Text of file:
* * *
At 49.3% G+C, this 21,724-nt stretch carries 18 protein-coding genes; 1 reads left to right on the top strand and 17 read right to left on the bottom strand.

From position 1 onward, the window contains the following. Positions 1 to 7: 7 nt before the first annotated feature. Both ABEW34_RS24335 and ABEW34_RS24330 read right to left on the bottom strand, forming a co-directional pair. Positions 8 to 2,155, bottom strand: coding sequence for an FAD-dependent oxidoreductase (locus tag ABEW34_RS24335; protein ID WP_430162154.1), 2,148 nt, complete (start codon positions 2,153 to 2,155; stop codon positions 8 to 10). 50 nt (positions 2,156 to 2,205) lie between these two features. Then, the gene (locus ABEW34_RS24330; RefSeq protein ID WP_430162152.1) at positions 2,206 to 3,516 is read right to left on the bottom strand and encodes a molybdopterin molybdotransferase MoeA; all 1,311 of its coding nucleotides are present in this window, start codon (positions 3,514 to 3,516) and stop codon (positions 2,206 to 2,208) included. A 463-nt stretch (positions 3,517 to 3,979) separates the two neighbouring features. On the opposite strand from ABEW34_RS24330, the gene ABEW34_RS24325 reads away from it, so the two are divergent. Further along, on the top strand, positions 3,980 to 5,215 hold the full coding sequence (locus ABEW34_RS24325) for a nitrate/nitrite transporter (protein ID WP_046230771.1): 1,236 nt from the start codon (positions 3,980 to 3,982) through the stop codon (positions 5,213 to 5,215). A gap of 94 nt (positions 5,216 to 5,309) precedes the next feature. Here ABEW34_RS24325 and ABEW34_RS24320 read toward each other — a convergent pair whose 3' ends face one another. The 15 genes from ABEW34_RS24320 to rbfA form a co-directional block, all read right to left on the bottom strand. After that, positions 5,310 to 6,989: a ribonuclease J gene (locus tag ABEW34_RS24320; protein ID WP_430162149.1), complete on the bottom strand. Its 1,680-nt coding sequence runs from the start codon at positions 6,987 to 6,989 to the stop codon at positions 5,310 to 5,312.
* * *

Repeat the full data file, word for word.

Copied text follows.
At 49.3% G+C, this 21,724-nt stretch carries 18 protein-coding genes; 1 reads left to right on the top strand and 17 read right to left on the bottom strand.

From position 1 onward, the window contains the following. Positions 1 to 7: 7 nt before the first annotated feature. Both ABEW34_RS24335 and ABEW34_RS24330 read right to left on the bottom strand, forming a co-directional pair. Positions 8 to 2,155, bottom strand: coding sequence for an FAD-dependent oxidoreductase (locus tag ABEW34_RS24335; protein ID WP_430162154.1), 2,148 nt, complete (start codon positions 2,153 to 2,155; stop codon positions 8 to 10). 50 nt (positions 2,156 to 2,205) lie between these two features. Then, the gene (locus ABEW34_RS24330; RefSeq protein ID WP_430162152.1) at positions 2,206 to 3,516 is read right to left on the bottom strand and encodes a molybdopterin molybdotransferase MoeA; all 1,311 of its coding nucleotides are present in this window, start codon (positions 3,514 to 3,516) and stop codon (positions 2,206 to 2,208) included. A 463-nt stretch (positions 3,517 to 3,979) separates the two neighbouring features. On the opposite strand from ABEW34_RS24330, the gene ABEW34_RS24325 reads away from it, so the two are divergent. Further along, on the top strand, positions 3,980 to 5,215 hold the full coding sequence (locus ABEW34_RS24325) for a nitrate/nitrite transporter (protein ID WP_046230771.1): 1,236 nt from the start codon (positions 3,980 to 3,982) through the stop codon (positions 5,213 to 5,215). A gap of 94 nt (positions 5,216 to 5,309) precedes the next feature. Here ABEW34_RS24325 and ABEW34_RS24320 read toward each other — a convergent pair whose 3' ends face one another. The 15 genes from ABEW34_RS24320 to rbfA form a co-directional block, all read right to left on the bottom strand. After that, positions 5,310 to 6,989: a ribonuclease J gene (locus tag ABEW34_RS24320; protein ID WP_430162149.1), complete on the bottom strand. Its 1,680-nt coding sequence runs from the start codon at positions 6,987 to 6,989 to the stop codon at positions 5,310 to 5,312.